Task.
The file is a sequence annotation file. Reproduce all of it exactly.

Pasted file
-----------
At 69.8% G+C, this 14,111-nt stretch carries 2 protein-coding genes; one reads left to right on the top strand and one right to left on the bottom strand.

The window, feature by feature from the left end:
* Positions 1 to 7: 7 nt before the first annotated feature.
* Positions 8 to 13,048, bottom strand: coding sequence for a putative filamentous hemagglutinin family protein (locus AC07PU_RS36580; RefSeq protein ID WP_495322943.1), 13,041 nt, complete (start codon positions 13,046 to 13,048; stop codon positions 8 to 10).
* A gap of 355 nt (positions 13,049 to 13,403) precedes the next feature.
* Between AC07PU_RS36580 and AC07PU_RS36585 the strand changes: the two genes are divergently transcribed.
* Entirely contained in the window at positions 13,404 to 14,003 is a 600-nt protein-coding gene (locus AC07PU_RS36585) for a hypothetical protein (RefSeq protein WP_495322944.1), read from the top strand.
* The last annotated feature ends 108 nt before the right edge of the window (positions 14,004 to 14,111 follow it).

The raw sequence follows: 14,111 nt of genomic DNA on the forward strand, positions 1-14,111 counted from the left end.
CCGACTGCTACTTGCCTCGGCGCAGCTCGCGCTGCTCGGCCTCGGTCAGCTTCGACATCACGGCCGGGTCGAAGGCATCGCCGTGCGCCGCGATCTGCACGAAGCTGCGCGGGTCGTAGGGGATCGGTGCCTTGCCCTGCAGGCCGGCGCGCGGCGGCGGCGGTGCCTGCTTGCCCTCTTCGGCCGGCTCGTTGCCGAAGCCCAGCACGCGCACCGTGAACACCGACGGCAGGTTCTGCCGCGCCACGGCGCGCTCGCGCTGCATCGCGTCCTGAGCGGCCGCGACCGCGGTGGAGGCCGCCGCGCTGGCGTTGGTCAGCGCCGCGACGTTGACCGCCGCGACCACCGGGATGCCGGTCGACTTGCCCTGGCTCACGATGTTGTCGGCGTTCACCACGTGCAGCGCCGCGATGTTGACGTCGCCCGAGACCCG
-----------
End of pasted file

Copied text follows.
At 69.8% G+C, this 14,111-nt stretch carries 2 protein-coding genes; one reads left to right on the top strand and one right to left on the bottom strand.

The window, feature by feature from the left end:
* Positions 1 to 7: 7 nt before the first annotated feature.
* Positions 8 to 13,048, bottom strand: coding sequence for a putative filamentous hemagglutinin family protein (locus AC07PU_RS36580; RefSeq protein ID WP_495322943.1), 13,041 nt, complete (start codon positions 13,046 to 13,048; stop codon positions 8 to 10).
* A gap of 355 nt (positions 13,049 to 13,403) precedes the next feature.
* Between AC07PU_RS36580 and AC07PU_RS36585 the strand changes: the two genes are divergently transcribed.
* Entirely contained in the window at positions 13,404 to 14,003 is a 600-nt protein-coding gene (locus AC07PU_RS36585) for a hypothetical protein (RefSeq protein WP_495322944.1), read from the top strand.
* The last annotated feature ends 108 nt before the right edge of the window (positions 14,004 to 14,111 follow it).

The raw sequence follows: 14,111 nt of genomic DNA on the forward strand, positions 1-14,111 counted from the left end.
CCGACTGCTACTTGCCTCGGCGCAGCTCGCGCTGCTCGGCCTCGGTCAGCTTCGACATCACGGCCGGGTCGAAGGCATCGCCGTGCGCCGCGATCTGCACGAAGCTGCGCGGGTCGTAGGGGATCGGTGCCTTGCCCTGCAGGCCGGCGCGCGGCGGCGGCGGTGCCTGCTTGCCCTCTTCGGCCGGCTCGTTGCCGAAGCCCAGCACGCGCACCGTGAACACCGACGGCAGGTTCTGCCGCGCCACGGCGCGCTCGCGCTGCATCGCGTCCTGAGCGGCCGCGACCGCGGTGGAGGCCGCCGCGCTGGCGTTGGTCAGCGCCGCGACGTTGACCGCCGCGACCACCGGGATGCCGGTCGACTTGCCCTGGCTCACGATGTTGTCGGCGTTCACCACGTGCAGCGCCGCGATGTTGACGTCGCCCGAGACCCG